Both rums were full of flavor. They did very well with a little water.

I was expecting more heat and less flavor but then I've had some high proof whiskies that are very flavorful and don't taste as hot as you would think.

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IavQmrX.jpg

I was amused to hear the story behind this censored label of my new Hamilton 151 rum. Apparently it was after the labels went to the printer that the lawyers determined that the phrase "Demerara rum" was a copyrighted term unavailable to Hamilton. ("Rum from the Demerara River" was okay.) So I imagine some intern in New York was handed a Sharpie and told to get to work.

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I was amused to hear the story behind this censored label of my new Hamilton 151 rum. Apparently it was after the labels went to the printer that the lawyers determined that the phrase "Demerara rum" was a copyrighted term unavailable to Hamilton. ("Rum from the Demerara River" was okay.) So I imagine some intern in New York was handed a Sharpie and told to get to work.

 

A perfect activity for sitting on the boat watching the sun go down.

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IavQmrX.jpg

I was amused to hear the story behind this censored label of my new Hamilton 151 rum. Apparently it was after the labels went to the printer that the lawyers determined that the phrase "Demerara rum" was a copyrighted term unavailable to Hamilton. ("Rum from the Demerara River" was okay.) So I imagine some intern in New York was handed a Sharpie and told to get to work.

 

I just checked and my bottle of Hamilton is uncensored!

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While still on the subject of Hamilton, I'm tasting a tumbler of Mississippi punch as we speak, made this time with Hamilton's Jamaican Pot Still Black in place of S&C as the Jamaican component of the punch.  Both are nice.  Not sure which works better.  Of course I'm more used to S&C.  Plus S&C has the advantage of higher ABV.  Fortunately, either way, Mississippi punch is not lacking much in proof.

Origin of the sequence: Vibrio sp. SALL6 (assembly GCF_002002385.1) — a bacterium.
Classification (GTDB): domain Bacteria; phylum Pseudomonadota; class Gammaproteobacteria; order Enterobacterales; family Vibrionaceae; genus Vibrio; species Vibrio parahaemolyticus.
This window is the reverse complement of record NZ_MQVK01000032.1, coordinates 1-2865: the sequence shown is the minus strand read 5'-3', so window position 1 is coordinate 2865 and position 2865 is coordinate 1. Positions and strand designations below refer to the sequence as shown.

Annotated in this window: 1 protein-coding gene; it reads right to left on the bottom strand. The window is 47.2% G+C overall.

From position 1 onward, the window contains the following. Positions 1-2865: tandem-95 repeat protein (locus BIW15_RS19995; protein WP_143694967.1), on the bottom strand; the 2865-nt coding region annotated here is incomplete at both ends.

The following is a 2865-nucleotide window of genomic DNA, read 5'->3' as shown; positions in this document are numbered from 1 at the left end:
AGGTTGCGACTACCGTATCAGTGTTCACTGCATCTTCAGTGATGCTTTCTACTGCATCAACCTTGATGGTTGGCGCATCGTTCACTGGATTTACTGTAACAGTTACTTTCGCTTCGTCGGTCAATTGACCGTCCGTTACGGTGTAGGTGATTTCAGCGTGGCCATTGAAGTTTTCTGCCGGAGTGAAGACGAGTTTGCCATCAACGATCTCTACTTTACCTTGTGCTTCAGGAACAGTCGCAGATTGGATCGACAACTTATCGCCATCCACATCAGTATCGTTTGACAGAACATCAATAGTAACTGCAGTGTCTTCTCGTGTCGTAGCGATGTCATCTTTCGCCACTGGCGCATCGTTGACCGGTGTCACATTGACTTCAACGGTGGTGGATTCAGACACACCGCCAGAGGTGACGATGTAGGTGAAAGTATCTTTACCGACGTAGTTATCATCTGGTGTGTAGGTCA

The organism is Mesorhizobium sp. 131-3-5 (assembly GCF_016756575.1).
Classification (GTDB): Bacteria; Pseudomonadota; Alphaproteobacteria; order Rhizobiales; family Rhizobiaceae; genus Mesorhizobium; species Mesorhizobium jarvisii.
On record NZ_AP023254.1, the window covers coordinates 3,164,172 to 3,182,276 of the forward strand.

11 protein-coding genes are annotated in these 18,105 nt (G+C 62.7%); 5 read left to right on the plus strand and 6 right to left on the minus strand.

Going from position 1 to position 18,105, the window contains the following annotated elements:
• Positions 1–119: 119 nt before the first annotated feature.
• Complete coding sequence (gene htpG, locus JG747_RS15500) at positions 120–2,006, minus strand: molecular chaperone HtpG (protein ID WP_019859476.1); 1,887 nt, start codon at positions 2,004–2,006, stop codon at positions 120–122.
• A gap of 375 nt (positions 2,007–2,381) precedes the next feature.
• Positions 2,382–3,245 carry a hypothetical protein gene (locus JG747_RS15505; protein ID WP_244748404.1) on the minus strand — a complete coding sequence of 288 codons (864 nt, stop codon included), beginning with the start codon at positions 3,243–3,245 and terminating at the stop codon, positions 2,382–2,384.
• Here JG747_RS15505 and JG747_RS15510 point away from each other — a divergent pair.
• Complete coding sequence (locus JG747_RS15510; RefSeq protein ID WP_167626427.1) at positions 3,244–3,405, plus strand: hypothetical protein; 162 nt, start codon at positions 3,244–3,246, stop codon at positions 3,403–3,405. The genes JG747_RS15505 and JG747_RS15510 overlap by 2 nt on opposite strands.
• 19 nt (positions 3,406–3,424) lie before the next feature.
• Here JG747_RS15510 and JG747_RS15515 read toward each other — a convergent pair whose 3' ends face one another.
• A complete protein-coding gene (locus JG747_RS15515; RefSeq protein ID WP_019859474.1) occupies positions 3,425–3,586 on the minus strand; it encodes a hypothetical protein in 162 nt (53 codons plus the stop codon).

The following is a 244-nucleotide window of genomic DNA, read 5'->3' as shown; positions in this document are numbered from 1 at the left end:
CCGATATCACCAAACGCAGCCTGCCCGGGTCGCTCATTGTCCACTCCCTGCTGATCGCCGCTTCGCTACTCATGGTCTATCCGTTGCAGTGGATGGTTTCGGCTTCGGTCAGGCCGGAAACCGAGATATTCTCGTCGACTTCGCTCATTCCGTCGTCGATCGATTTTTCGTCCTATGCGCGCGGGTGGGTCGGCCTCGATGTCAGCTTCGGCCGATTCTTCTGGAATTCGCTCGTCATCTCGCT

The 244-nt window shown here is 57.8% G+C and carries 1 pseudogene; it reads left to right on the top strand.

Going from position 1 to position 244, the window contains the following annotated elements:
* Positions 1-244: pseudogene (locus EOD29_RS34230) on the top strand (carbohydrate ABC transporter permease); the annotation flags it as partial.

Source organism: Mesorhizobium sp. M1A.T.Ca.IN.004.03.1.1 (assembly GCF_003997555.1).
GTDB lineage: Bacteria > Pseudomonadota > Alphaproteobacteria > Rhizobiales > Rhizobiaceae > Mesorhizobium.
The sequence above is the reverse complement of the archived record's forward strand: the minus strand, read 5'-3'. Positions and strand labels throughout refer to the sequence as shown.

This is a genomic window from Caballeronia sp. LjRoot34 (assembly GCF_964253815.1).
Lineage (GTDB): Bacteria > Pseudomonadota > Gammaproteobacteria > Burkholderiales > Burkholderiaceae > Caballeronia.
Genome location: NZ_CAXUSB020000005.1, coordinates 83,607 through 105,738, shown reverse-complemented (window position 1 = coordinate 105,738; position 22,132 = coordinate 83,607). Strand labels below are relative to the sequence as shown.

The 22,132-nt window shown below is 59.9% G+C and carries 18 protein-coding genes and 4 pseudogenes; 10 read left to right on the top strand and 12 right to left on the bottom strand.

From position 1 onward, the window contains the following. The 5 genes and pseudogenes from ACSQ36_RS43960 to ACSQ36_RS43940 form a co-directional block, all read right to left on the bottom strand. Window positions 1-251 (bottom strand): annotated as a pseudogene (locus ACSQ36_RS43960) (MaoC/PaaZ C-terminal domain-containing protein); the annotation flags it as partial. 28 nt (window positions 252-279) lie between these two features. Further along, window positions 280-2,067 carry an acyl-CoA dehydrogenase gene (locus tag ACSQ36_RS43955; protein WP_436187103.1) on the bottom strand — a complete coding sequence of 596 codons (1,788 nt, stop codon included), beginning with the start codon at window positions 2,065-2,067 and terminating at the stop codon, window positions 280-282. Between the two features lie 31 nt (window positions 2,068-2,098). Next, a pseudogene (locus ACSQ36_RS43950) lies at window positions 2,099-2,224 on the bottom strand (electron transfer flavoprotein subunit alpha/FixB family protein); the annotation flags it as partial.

Guess I'll have to try Jamaican Pot Still Black in my next mai tai.

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I recently restocked Cana Brava and noticed it now comes with an age statement:  3 years.  The color is noticeably darker than the prior bottle with no age statement.

 

Sadly the new bottle is only 750 ml.

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Impromptu Four Square rum tasting a few weeks ago. They were all really great. My preference was 2004 > Port cask > Zinfandel cask.

 

Four Square rum at Bracero

 

 

 

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My preference as well when tasting them at one of Richard's lectures and I should have picked up a few when I last ordered the 2004s since it was  significantly cheaper than the 2004 and would have been nice to have in the rotation 

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On ‎10‎/‎23‎/‎2016 at 8:19 AM, scubadoo97 said:

My preference as well when tasting them at one of Richard's lectures and I should have picked up a few when I last ordered the 2004s since it was  significantly cheaper than the 2004 and would have been nice to have in the rotation 

 

As much as I like Port finishing I did find I liked the Zin more than I thought and probably would put it (a distant) second behind the cask strength 2004 and just ahead of the port finish.

 

I should finally get my own bottles of the 2004 in hand by next week. At least I hope so!